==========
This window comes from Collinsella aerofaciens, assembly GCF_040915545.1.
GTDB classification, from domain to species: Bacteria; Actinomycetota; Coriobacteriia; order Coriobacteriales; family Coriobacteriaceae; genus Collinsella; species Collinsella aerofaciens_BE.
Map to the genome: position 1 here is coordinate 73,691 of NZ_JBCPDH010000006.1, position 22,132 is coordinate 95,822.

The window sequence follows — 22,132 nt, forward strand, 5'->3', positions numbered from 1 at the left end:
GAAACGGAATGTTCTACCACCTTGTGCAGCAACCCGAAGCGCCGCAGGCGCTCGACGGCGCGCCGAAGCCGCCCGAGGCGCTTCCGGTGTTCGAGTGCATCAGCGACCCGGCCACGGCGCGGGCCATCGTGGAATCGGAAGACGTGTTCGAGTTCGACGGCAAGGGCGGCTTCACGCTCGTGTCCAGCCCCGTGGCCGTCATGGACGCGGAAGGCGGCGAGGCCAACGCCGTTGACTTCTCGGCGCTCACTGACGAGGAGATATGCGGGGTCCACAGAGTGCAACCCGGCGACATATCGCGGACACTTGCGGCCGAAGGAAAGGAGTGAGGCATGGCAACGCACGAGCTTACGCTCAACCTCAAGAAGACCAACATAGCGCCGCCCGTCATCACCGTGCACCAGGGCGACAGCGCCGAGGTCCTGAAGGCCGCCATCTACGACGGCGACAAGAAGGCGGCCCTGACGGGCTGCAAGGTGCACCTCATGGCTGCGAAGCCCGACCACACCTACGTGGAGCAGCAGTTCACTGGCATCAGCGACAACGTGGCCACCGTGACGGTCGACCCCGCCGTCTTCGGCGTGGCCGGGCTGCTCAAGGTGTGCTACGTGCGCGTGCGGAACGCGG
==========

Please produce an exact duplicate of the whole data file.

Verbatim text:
This window comes from Collinsella aerofaciens, assembly GCF_040915545.1.
GTDB classification, from domain to species: Bacteria; Actinomycetota; Coriobacteriia; order Coriobacteriales; family Coriobacteriaceae; genus Collinsella; species Collinsella aerofaciens_BE.
Map to the genome: position 1 here is coordinate 73,691 of NZ_JBCPDH010000006.1, position 22,132 is coordinate 95,822.

The window sequence follows — 22,132 nt, forward strand, 5'->3', positions numbered from 1 at the left end:
GAAACGGAATGTTCTACCACCTTGTGCAGCAACCCGAAGCGCCGCAGGCGCTCGACGGCGCGCCGAAGCCGCCCGAGGCGCTTCCGGTGTTCGAGTGCATCAGCGACCCGGCCACGGCGCGGGCCATCGTGGAATCGGAAGACGTGTTCGAGTTCGACGGCAAGGGCGGCTTCACGCTCGTGTCCAGCCCCGTGGCCGTCATGGACGCGGAAGGCGGCGAGGCCAACGCCGTTGACTTCTCGGCGCTCACTGACGAGGAGATATGCGGGGTCCACAGAGTGCAACCCGGCGACATATCGCGGACACTTGCGGCCGAAGGAAAGGAGTGAGGCATGGCAACGCACGAGCTTACGCTCAACCTCAAGAAGACCAACATAGCGCCGCCCGTCATCACCGTGCACCAGGGCGACAGCGCCGAGGTCCTGAAGGCCGCCATCTACGACGGCGACAAGAAGGCGGCCCTGACGGGCTGCAAGGTGCACCTCATGGCTGCGAAGCCCGACCACACCTACGTGGAGCAGCAGTTCACTGGCATCAGCGACAACGTGGCCACCGTGACGGTCGACCCCGCCGTCTTCGGCGTGGCCGGGCTGCTCAAGGTGTGCTACGTGCGCGTGCGGAACGCGG